From a practical standpoint, this decision could result in suppliers no longer providing notices of non-payment to general contractors on public projects. Suppliers may conclude that the hassle of timely providing the notices is not worth of the benefit of preserving a privilege against any funds in the possession of the owner since the supplier can maintain a claim against the general contractor and surety regardless of whether it sends the notice of non-payment. As such, a general contractor may receive no notice throughout a project that a subcontractor has failed to pay a supplier, yet the general contractor can ultimately be liable to the supplier despite only learning of the unpaid amounts following substantial completion of the project. Of course, the effect of this decision on general contractors may be lessened by requiring subcontractors to furnish partial payment releases from suppliers with each progress payment. Nonetheless, the First Circuit’s ruling is significantly beneficial to suppliers and unfavorable to general contractors which previously relied upon notices of non-payment to stay informed as to whether any suppliers were unpaid during public construction projects.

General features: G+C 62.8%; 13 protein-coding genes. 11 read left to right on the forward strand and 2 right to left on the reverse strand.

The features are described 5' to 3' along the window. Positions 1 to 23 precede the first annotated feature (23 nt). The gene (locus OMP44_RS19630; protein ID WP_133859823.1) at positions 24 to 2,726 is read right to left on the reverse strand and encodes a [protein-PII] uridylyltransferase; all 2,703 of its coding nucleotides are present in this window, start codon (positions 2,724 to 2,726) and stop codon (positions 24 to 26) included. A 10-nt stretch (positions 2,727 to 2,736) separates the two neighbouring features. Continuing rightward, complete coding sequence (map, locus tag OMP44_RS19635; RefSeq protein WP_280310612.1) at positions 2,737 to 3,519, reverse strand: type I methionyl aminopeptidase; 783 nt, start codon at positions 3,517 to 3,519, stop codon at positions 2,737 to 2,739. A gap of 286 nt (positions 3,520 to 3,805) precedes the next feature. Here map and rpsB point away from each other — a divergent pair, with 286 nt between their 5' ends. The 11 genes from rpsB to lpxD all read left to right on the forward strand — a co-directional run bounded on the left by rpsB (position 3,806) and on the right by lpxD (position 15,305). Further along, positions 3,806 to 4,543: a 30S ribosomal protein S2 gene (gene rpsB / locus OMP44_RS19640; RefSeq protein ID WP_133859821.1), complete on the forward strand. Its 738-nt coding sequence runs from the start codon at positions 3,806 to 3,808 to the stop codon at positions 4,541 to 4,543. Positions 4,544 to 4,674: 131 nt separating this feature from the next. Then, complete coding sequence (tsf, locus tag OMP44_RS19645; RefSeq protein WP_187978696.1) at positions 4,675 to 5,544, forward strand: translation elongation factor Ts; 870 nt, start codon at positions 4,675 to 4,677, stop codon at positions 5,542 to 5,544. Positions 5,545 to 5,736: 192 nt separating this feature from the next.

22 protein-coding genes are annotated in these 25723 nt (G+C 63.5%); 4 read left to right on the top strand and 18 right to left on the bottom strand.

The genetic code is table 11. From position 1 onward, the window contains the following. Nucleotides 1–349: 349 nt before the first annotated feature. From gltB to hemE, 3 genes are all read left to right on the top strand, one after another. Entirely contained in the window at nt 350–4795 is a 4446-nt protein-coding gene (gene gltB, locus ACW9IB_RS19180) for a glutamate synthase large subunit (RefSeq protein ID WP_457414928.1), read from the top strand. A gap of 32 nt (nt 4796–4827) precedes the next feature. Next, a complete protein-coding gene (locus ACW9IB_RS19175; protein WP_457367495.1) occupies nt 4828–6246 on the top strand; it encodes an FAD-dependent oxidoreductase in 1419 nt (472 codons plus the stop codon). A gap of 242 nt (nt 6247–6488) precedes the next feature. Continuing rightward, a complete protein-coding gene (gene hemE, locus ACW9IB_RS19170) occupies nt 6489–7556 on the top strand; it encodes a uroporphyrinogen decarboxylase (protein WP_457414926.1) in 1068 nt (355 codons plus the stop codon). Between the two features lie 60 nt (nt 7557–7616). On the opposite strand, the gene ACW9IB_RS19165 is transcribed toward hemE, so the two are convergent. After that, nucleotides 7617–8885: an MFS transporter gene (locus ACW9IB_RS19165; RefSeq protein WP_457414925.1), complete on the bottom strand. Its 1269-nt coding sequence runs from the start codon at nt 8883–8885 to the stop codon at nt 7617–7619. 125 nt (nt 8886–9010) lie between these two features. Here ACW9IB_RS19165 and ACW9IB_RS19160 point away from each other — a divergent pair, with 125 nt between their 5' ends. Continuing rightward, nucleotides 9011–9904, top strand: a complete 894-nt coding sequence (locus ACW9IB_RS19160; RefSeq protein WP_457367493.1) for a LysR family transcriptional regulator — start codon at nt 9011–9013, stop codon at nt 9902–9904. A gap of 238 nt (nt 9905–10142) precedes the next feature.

Court Rules That Supplier Notices of Non-Payment Are Not Required

La. R.S. 38:2242(F) is the provision of the Public Works Act requiring an unpaid material supplier of a subcontractor to furnish a notice of non-payment to the general contractor and owner within 75 days from the last day of the month in which the materials were delivered. For general contractors, this notice requirement is a valuable tool by which the contractor can stay informed as to whether any subcontractors have failed to pay their suppliers during the course of a project. However, in August 2018, the First Circuit Court of Appeal held that material suppliers are not required to provide the 75 day notice in order to assert a payment claim against the general contractor and surety under the Public Works Act.